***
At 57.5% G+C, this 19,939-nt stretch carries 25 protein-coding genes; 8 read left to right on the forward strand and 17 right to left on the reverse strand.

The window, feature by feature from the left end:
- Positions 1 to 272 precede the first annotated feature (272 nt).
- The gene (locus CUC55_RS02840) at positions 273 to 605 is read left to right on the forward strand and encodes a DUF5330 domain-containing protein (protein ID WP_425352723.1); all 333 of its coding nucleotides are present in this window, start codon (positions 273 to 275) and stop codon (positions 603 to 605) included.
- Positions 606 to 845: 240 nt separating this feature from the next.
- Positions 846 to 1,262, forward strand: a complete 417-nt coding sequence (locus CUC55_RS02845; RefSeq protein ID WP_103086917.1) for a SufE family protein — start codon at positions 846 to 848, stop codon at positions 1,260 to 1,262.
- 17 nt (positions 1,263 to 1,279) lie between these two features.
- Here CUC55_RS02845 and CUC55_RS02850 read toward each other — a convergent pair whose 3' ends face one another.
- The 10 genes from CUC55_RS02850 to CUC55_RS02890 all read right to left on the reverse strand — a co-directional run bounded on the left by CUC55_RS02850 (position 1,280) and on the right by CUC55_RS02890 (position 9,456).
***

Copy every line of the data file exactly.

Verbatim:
At 57.5% G+C, this 19,939-nt stretch carries 25 protein-coding genes; 8 read left to right on the forward strand and 17 right to left on the reverse strand.

The window, feature by feature from the left end:
- Positions 1 to 272 precede the first annotated feature (272 nt).
- The gene (locus CUC55_RS02840) at positions 273 to 605 is read left to right on the forward strand and encodes a DUF5330 domain-containing protein (protein ID WP_425352723.1); all 333 of its coding nucleotides are present in this window, start codon (positions 273 to 275) and stop codon (positions 603 to 605) included.
- Positions 606 to 845: 240 nt separating this feature from the next.
- Positions 846 to 1,262, forward strand: a complete 417-nt coding sequence (locus CUC55_RS02845; RefSeq protein ID WP_103086917.1) for a SufE family protein — start codon at positions 846 to 848, stop codon at positions 1,260 to 1,262.
- 17 nt (positions 1,263 to 1,279) lie between these two features.
- Here CUC55_RS02845 and CUC55_RS02850 read toward each other — a convergent pair whose 3' ends face one another.
- The 10 genes from CUC55_RS02850 to CUC55_RS02890 all read right to left on the reverse strand — a co-directional run bounded on the left by CUC55_RS02850 (position 1,280) and on the right by CUC55_RS02890 (position 9,456).